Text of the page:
When the clergy abuse scandal burst forth in 2002, pressured by media stories and legal action, the Church made some genuine progress in it’s handling of the issue.  As the lawsuits and the bankruptcies and media coverage of the issue abated, the Church seems to be regressing.  It appears we are in for much more regression.   In my opinion this means even less support for survivors and increased likelihood for more abuse in the present and the future.  It we want to end abuse, we have to talk about it; we have to tackle it head one.  We can and should try new approaches, but we must not sweep the issue under the rug.  We must act on our moral convictions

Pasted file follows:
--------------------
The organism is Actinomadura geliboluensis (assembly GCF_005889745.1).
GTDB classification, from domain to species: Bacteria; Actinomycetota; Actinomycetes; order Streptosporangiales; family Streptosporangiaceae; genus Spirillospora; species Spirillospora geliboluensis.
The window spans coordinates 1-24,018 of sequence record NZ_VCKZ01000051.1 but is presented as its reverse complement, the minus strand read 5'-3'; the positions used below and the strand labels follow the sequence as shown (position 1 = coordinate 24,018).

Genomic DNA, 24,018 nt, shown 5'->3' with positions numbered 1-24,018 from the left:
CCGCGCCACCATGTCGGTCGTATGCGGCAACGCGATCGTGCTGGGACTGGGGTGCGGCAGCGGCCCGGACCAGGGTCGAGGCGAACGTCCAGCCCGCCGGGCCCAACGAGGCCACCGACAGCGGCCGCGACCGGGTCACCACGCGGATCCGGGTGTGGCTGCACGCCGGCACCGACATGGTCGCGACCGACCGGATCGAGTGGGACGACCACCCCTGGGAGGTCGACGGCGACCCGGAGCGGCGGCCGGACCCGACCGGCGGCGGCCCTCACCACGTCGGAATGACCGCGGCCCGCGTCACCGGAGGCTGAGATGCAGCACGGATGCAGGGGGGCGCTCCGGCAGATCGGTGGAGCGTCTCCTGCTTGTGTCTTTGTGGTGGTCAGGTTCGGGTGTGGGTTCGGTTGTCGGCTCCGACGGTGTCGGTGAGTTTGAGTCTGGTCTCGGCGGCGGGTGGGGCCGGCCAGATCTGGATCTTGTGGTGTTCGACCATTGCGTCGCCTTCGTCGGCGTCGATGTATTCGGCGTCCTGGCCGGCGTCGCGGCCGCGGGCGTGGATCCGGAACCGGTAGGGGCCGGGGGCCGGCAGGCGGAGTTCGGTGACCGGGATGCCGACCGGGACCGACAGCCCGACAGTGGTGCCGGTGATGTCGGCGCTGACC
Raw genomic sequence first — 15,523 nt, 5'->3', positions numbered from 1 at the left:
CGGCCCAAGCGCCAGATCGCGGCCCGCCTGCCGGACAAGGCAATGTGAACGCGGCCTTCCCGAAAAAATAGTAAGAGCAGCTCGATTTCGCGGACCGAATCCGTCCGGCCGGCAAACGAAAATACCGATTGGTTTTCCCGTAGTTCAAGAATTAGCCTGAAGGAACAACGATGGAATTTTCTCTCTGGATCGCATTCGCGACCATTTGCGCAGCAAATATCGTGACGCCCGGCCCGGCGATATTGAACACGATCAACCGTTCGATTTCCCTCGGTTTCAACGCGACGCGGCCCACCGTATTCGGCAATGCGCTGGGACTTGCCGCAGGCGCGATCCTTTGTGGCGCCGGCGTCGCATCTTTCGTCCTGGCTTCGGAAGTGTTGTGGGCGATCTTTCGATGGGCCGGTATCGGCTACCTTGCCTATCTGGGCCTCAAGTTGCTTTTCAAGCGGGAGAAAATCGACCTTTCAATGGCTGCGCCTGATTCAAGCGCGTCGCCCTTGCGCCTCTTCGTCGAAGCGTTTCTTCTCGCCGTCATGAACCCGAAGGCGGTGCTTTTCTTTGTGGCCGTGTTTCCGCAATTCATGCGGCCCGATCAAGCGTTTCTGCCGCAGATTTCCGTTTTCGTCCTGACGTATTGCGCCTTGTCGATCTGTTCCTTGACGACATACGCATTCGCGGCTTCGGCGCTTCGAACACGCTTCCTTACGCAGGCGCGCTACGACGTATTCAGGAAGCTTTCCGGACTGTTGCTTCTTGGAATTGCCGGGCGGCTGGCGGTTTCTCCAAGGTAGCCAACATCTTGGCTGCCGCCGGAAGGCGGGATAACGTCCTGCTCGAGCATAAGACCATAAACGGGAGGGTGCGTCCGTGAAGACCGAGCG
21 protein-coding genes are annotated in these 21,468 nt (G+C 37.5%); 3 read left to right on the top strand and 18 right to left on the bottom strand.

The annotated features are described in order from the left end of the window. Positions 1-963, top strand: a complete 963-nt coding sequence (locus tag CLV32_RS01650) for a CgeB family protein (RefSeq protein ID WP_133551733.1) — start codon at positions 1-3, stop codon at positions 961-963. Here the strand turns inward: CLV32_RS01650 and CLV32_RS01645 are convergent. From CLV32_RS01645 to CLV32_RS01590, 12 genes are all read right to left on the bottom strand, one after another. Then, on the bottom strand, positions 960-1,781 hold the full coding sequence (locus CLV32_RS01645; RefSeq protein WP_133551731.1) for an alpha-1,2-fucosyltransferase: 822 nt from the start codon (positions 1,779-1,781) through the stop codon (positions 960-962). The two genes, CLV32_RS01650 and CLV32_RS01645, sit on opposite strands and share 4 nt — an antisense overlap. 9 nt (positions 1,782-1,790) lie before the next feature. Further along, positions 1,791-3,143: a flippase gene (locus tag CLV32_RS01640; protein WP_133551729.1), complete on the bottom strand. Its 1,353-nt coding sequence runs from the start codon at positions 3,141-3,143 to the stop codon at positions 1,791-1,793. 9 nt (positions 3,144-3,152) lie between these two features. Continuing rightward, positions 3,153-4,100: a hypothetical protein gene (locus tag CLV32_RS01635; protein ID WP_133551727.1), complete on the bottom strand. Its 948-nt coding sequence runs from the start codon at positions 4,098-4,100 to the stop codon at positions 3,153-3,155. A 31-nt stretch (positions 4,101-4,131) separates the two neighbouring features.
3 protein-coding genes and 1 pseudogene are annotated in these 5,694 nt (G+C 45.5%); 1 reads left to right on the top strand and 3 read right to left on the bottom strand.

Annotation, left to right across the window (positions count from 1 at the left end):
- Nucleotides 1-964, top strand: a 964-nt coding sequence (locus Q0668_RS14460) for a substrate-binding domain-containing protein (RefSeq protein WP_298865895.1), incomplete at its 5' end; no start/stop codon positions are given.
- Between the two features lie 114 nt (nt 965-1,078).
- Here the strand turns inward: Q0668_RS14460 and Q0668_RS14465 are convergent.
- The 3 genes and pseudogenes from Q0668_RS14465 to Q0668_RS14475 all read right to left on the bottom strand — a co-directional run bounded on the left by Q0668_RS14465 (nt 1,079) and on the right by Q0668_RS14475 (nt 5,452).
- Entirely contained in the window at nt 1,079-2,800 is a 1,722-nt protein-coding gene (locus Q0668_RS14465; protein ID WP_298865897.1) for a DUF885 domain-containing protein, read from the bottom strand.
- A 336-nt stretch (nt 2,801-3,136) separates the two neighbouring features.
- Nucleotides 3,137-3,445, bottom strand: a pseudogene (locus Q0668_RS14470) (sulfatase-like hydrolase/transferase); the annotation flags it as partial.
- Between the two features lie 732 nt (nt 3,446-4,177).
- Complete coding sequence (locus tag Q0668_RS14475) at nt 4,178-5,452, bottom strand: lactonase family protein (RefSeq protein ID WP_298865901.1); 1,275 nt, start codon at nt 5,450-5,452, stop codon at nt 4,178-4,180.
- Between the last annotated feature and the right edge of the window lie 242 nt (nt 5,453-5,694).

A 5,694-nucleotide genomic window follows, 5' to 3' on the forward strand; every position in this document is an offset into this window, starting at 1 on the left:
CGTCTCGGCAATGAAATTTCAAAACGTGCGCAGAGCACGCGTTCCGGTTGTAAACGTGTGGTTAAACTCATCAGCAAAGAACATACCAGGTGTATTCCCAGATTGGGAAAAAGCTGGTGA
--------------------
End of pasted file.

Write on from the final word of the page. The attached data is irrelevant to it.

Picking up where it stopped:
Acting on one’s moral convictions leads me to the second article that I read that caught my attention -- a long article about Paolo Gabrielle, the former butler to Pope Benedict XVI.  Gabrielle appears to be a deeply spiritual man who is not afraid to act on his convictions.  This kind of person is in short supply and it is precisely the kind of person we need as pope -- which is why I am nominating Gabrielle for the job.  Let us forget the fact that he is married and not a priest.  You don’t have to be unmarried and a priest to be holy and inspired.  I think Paolo Gabrielle is holy and inspired.  Apparently, Church leaders were so inspired by the passion and conviction with which Paolo cleaned church toilets, that he ended up in successively better jobs in the Church and the Vatican until he became the Pope Benedict’s butler.  He is a very pious man who neither drinks nor smokes nor did he engage in premarital sex.  He is also a very devout Catholic who joined Pope Benedict XVI in prayer.  But along the way he became aware that all is not well in the Vatican, that there is corruption and moral turpitude in the Vatican.  He was slow to act, but he began to act by steering documents to a journalist, who wrote articles and a book exposing Vatican corruption.  He did not do this for money.  He did this out of love for Church and Pope, because he felt others were standing in the way of the Pope’s efforts to reform and renew the Church.